Booker, O'Rourke get most speaking time at first Democratic debate

Booker, O'Rourke get most speaking time at first Democratic debate
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Sen. Cory BookerCory Anthony BookerBooker says he will ask Amy Coney Barrett if she will recuse herself from presidential election-related cases Sunday shows preview: Lawmakers prepare for SCOTUS confirmation hearings before election The movement to reform animal agriculture has reached a tipping point MORE (D-N.J.) talked more than any other Democrat on the debate stage Wednesday night, catching his stride after the first half-hour was dominated by top-tier candidate Sen. Elizabeth WarrenElizabeth WarrenThe Hill's Campaign Report: Trump's tax bombshell | More election drama in Pennsylvania | Trump makes up ground in new polls New Biden campaign ad jabs at Trump's reported 0 income tax payments Democrats blast Trump after report reveals he avoided income taxes for 10 years: 'Disgusting' MORE (D-Mass.).

Booker spoke for a total of 10 minutes and 35 seconds during Wednesday's debate, edging out former Rep. Beto O'RourkeBeto O'RourkeJimmy Carter says his son smoked pot with Willie Nelson on White House roof O'Rourke endorses Kennedy for Senate: 'A champion for the values we're most proud of' 2020 Democrats do convention Zoom call MORE (D-Texas), who spoke for 10 minutes and 15 seconds.

Warren spoke for more than five minutes of the first half-hour of the debate, but she slowed down as the night went on. Those five minutes represented more than half her total talk time of 9 minutes and 7 seconds, according to The Hill's stopwatch.

No candidate got to speak as long as the 11 minutes and 13 seconds that NBC devoted to advertising, a period that may have grown unintentionally after a technical snafu forced NBC's Chuck ToddCharles (Chuck) David ToddMurkowski: Supreme Court nominee should not be taken up before election Republican senator says plans to confirm justice before election 'completely consistent with the precedent' Sunday shows - Trump team defends coronavirus response MORE to throw to an unplanned break about an hour into the debate.


During one of the longest segments of the debate, a more than 11-minute discussion about the intricacies of immigration policy, Booker and former Housing and Urban Development Secretary Julián Castro (D) spoke for a combined 5 1/2 minutes.

That segment of the debate kicked off with the longest answer of the evening, Castro's 88-second explanation of his plan to reform the nation's immigration system.

But Warren was silent during the immigration section, marking the moment when Booker pulled ahead in total screen time.

Washington Gov. Jay InsleeJay Robert InsleeBarr asked prosecutors to explore charging Seattle mayor over protest zone: report Bottom line Oregon senator says Trump's blame on 'forest management' for wildfires is 'just a big and devastating lie' MORE (D) spoke less than any other candidate on stage, even though MSNBC host Rachel MaddowRachel Anne MaddowGlenn Greenwald tells Megyn Kelly he has been 'formally banned' from MSNBC GOP lawmakers distance themselves from Trump comments on transfer of power Schiff urges Trump administration members to resign: 'You cannot maintain your silence' MORE gave him the chance to weigh in on his signature issue, the threat climate change poses to the planet. Inslee spoke for only 4 minutes and 41 seconds, 40 seconds fewer than New York City Mayor Bill de BlasioBill de BlasioNYC wedding with nearly 300 guests 'shut down' by police NYC principals call on state to take control of city's schools, vote 'no confidence' in de Blasio OVERNIGHT ENERGY: California seeks to sell only electric cars by 2035 | EPA threatens to close New York City office after Trump threats to 'anarchist' cities | House energy package sparks criticism from left and right MORE (D), who frequently tried to shout over other candidates.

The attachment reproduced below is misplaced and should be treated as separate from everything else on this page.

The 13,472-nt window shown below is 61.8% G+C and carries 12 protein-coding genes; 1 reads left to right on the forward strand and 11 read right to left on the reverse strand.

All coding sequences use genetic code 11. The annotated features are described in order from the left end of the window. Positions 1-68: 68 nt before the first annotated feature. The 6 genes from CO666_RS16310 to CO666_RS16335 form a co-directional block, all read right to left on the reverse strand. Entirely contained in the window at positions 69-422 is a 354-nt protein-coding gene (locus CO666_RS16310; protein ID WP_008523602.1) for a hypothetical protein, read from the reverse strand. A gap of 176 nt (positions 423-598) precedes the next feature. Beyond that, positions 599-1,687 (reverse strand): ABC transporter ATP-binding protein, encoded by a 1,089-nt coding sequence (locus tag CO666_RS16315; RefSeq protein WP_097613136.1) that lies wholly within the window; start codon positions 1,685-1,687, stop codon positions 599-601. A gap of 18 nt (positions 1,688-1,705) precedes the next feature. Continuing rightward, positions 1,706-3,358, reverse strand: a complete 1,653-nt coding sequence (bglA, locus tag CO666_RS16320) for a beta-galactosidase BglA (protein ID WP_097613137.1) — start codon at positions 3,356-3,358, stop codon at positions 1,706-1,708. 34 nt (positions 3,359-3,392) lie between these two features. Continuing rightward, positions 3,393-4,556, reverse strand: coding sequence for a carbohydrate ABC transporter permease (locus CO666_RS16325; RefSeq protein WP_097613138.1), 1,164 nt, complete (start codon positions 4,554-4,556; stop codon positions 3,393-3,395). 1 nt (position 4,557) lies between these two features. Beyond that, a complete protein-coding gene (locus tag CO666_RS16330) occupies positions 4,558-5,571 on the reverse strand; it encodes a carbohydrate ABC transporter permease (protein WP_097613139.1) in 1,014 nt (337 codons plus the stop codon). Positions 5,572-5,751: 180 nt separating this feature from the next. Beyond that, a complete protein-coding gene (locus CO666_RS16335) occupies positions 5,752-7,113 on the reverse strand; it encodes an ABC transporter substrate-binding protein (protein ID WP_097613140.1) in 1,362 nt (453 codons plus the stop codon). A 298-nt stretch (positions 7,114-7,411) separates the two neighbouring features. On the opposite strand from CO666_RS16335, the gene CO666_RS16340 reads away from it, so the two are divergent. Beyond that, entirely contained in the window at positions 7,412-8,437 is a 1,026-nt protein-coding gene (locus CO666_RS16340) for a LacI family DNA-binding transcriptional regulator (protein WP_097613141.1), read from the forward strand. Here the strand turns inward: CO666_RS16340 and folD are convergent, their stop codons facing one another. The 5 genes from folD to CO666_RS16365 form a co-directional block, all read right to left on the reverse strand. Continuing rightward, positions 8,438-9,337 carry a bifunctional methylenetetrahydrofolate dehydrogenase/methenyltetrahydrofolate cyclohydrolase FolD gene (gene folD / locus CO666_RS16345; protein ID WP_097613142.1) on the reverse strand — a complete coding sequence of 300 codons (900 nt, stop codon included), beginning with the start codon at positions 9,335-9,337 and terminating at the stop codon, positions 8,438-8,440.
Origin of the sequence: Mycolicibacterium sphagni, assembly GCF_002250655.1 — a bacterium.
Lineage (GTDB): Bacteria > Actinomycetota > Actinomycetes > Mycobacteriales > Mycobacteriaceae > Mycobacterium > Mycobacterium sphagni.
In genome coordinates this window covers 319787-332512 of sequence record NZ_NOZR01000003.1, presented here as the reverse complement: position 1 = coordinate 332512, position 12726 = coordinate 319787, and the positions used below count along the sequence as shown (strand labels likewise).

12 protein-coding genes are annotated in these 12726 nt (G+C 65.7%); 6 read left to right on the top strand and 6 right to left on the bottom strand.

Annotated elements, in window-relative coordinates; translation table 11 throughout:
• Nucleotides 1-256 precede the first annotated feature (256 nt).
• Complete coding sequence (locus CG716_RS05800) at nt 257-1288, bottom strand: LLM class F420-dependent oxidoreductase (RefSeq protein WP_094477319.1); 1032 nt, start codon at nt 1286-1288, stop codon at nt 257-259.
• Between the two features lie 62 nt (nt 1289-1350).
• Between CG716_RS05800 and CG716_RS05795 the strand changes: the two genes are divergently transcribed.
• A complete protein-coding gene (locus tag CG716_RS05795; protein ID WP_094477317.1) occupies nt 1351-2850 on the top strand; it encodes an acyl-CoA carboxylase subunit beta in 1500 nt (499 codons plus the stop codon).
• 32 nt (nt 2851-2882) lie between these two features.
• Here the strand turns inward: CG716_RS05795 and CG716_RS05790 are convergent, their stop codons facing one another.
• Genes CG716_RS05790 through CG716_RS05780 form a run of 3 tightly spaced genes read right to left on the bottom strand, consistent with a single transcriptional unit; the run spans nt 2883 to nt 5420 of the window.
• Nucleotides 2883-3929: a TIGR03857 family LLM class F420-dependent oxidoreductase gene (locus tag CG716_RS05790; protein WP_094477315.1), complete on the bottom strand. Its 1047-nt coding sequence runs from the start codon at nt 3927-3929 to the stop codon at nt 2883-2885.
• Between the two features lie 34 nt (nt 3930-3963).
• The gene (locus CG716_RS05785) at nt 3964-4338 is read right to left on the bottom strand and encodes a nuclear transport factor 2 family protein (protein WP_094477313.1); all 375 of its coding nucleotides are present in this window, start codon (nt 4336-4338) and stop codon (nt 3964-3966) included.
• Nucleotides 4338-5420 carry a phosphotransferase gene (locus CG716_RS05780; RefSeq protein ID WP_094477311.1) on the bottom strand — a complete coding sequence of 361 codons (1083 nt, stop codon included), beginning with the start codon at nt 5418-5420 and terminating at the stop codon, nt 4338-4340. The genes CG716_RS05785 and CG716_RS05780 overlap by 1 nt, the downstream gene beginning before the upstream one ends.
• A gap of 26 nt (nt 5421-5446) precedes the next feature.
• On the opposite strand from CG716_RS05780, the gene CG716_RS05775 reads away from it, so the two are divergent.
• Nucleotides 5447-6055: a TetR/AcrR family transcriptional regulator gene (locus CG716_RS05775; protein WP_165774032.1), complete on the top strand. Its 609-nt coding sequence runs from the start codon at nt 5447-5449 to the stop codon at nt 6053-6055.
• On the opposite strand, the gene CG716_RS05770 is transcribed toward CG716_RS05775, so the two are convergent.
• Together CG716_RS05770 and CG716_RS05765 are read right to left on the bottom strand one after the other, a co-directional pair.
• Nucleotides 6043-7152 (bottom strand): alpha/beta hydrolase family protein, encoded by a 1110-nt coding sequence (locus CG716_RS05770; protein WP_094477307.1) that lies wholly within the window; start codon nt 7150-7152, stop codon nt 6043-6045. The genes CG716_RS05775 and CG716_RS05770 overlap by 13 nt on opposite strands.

"There's nothing worse than not being heard," said Rep. Tim RyanTimothy (Tim) RyanNow's the time to make 'Social Emotional Learning' a national priority Mourners gather outside Supreme Court after passing of Ruth Bader Ginsburg Lincoln Project hits Trump for criticizing Goodyear, 'an American company' MORE (D-Ohio) during his closing statement. Ryan spoke for 6 minutes and 54 seconds.

Inslee received just five questions during the debate, and he did not get the opportunity to follow-up to any other questions. De Blasio, Ryan, former Rep. John DelaneyJohn DelaneyCoronavirus Report: The Hill's Steve Clemons interviews Rep. Rodney Davis Eurasia Group founder Ian Bremmer says Trump right on China but wrong on WHO; CDC issues new guidance for large gatherings The Hill's Coronavirus Report: Kansas City Mayor Quinton Lucas says country needs to rethink what 'policing' means; US cases surpass 2 million with no end to pandemic in sight MORE (D-Md.) and Rep. Tulsi GabbardTulsi GabbardRepublicans call on DOJ to investigate Netflix over 'Cuties' film Hispanic Caucus campaign arm endorses slate of non-Hispanic candidates Gabbard says she 'was not invited to participate in any way' in Democratic convention MORE (D-Hawaii) also received only five questions, but each of those candidates had the chance to respond to follow-up questions from the NBC moderators.

Those moderators directed more questions at Booker, 10, than any other candidate. Booker was also given the opportunity for three 30-second follow-ups. Warren and O'Rourke each received eight questions, while Klobuchar received seven. Castro and O'Rourke, fellow Texans who sparred over immigration policy, received four follow-ups each.

De Blasio was the first candidate to launch an attack on the rest of the field, and the first candidate to try to cut off a fellow Democrat, O'Rourke.